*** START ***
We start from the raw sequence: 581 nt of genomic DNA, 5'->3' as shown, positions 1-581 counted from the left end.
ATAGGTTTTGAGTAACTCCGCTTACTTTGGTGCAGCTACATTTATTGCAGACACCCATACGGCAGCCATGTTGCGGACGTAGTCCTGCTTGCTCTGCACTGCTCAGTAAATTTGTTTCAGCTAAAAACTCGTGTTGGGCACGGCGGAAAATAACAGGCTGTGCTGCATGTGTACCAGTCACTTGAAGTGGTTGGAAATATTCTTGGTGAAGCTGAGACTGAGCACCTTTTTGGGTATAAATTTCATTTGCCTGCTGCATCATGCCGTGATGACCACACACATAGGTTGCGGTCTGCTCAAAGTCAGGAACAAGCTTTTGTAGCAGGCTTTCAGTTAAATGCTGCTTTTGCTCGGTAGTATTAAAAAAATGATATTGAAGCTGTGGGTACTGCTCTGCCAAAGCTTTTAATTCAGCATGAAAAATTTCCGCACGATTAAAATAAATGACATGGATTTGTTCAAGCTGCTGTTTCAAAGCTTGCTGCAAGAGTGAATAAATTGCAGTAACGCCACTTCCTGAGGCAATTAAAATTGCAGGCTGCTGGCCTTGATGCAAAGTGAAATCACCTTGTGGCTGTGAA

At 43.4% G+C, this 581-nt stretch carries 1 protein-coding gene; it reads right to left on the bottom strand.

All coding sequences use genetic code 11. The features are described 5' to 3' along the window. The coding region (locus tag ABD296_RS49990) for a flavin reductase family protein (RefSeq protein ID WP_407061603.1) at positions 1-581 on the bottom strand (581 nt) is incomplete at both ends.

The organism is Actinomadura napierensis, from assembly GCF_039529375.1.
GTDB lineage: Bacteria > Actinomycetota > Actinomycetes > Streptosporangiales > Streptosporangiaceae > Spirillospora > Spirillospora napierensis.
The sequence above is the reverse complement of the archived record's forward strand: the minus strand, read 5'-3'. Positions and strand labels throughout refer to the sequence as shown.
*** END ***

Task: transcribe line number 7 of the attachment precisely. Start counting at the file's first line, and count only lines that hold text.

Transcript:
The sequence above is the reverse complement of the archived record's forward strand: the minus strand, read 5'-3'. Positions and strand labels throughout refer to the sequence as shown.